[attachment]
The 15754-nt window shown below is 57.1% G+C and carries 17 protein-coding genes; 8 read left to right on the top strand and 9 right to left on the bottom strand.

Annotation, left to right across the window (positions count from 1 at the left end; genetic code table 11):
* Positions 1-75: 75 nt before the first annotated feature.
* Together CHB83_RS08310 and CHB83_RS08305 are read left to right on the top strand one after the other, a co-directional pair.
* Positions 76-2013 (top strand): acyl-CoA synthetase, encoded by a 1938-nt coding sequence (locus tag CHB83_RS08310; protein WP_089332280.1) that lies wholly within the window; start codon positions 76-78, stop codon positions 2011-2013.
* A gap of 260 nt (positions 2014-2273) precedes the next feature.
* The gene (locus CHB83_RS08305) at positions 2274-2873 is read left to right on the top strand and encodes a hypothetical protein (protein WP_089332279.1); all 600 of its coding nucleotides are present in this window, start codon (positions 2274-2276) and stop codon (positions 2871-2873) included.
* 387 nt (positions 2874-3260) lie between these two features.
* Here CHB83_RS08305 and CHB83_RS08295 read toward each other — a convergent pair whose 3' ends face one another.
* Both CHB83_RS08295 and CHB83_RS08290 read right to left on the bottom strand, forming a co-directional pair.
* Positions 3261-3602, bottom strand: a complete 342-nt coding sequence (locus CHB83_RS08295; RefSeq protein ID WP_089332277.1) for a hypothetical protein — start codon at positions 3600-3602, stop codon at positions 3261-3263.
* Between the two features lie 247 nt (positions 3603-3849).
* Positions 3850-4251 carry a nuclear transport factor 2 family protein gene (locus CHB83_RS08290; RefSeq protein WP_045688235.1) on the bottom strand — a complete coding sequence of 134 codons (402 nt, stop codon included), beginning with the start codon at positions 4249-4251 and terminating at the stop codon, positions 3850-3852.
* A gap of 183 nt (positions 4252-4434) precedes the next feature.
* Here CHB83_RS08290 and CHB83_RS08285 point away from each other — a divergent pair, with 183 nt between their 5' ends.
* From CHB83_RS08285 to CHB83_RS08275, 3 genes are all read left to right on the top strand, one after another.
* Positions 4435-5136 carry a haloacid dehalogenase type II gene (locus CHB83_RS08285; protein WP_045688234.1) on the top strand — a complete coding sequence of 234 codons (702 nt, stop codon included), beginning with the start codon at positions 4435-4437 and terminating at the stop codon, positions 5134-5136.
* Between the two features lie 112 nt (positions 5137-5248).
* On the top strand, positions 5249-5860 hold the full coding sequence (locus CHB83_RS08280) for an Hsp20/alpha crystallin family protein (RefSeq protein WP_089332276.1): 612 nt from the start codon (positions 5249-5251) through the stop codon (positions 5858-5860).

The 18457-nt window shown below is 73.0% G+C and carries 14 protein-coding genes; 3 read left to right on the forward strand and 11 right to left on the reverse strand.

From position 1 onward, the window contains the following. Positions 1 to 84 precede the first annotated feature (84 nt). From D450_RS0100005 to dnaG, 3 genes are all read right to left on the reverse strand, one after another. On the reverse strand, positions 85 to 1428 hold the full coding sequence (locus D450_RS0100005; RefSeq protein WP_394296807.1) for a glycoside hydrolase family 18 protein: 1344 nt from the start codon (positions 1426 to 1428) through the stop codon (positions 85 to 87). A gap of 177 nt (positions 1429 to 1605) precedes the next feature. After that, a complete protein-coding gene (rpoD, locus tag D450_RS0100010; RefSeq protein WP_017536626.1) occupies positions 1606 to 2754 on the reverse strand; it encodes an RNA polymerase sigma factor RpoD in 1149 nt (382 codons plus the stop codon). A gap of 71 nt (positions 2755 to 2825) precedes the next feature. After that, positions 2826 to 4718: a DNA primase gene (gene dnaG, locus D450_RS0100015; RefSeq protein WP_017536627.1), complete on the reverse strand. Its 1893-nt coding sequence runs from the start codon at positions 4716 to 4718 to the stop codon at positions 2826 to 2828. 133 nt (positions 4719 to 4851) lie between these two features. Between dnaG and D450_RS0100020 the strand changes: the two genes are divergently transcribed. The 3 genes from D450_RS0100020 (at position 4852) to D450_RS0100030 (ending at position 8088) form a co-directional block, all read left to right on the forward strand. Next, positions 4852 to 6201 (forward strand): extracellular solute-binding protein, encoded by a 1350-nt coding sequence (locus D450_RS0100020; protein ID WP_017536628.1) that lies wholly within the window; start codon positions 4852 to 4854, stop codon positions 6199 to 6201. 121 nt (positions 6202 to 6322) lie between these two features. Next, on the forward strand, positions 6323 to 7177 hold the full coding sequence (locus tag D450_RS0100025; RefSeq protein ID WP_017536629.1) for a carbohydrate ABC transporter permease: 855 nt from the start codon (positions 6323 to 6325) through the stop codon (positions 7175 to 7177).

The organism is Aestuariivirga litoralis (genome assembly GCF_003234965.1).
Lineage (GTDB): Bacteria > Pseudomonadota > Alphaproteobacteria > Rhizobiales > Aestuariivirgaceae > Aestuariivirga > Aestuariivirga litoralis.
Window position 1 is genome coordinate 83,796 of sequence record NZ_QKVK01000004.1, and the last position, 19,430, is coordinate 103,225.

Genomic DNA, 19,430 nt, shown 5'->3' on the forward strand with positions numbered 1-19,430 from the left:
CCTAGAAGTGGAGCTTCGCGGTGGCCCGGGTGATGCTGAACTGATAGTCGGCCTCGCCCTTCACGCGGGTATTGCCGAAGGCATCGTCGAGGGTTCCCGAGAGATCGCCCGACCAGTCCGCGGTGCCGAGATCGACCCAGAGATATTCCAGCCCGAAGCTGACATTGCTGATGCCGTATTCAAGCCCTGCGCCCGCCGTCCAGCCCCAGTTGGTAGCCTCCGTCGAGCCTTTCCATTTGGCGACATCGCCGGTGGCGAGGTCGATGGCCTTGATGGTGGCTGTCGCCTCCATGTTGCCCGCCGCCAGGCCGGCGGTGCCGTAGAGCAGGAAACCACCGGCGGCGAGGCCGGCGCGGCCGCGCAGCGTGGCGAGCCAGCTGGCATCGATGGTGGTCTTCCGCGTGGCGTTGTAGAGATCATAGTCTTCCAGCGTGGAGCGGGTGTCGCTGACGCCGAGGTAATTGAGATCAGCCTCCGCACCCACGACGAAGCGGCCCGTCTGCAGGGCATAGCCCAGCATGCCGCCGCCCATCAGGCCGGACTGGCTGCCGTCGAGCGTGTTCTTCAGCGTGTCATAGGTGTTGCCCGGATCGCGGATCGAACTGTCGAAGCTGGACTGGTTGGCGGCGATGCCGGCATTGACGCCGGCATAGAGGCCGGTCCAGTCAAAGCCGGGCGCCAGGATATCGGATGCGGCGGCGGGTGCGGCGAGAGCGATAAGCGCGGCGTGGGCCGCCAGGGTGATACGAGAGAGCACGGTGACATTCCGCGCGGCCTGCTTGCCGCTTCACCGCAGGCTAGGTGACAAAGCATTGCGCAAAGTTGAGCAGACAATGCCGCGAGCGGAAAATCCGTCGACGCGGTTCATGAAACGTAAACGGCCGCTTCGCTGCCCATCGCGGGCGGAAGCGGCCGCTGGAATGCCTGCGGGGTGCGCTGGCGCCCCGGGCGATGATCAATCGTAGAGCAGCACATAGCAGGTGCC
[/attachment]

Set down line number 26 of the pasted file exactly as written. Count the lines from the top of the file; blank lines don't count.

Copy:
CCTAGAAGTGGAGCTTCGCGGTGGCCCGGGTGATGCTGAACTGATAGTCGGCCTCGCCCTTCACGCGGGTATTGCCGAAGGCATCGTCGAGGGTTCCCGAGAGATCGCCCGACCAGTCCGCGGTGCCGAGATCGACCCAGAGATATTCCAGCCCGAAGCTGACATTGCTGATGCCGTATTCAAGCCCTGCGCCCGCCGTCCAGCCCCAGTTGGTAGCCTCCGTCGAGCCTTTCCATTTGGCGACATCGCCGGTGGCGAGGTCGATGGCCTTGATGGTGGCTGTCGCCTCCATGTTGCCCGCCGCCAGGCCGGCGGTGCCGTAGAGCAGGAAACCACCGGCGGCGAGGCCGGCGCGGCCGCGCAGCGTGGCGAGCCAGCTGGCATCGATGGTGGTCTTCCGCGTGGCGTTGTAGAGATCATAGTCTTCCAGCGTGGAGCGGGTGTCGCTGACGCCGAGGTAATTGAGATCAGCCTCCGCACCCACGACGAAGCGGCCCGTCTGCAGGGCATAGCCCAGCATGCCGCCGCCCATCAGGCCGGACTGGCTGCCGTCGAGCGTGTTCTTCAGCGTGTCATAGGTGTTGCCCGGATCGCGGATCGAACTGTCGAAGCTGGACTGGTTGGCGGCGATGCCGGCATTGACGCCGGCATAGAGGCCGGTCCAGTCAAAGCCGGGCGCCAGGATATCGGATGCGGCGGCGGGTGCGGCGAGAGCGATAAGCGCGGCGTGGGCCGCCAGGGTGATACGAGAGAGCACGGTGACATTCCGCGCGGCCTGCTTGCCGCTTCACCGCAGGCTAGGTGACAAAGCATTGCGCAAAGTTGAGCAGACAATGCCGCGAGCGGAAAATCCGTCGACGCGGTTCATGAAACGTAAACGGCCGCTTCGCTGCCCATCGCGGGCGGAAGCGGCCGCTGGAATGCCTGCGGGGTGCGCTGGCGCCCCGGGCGATGATCAATCGTAGAGCAGCACATAGCAGGTGCC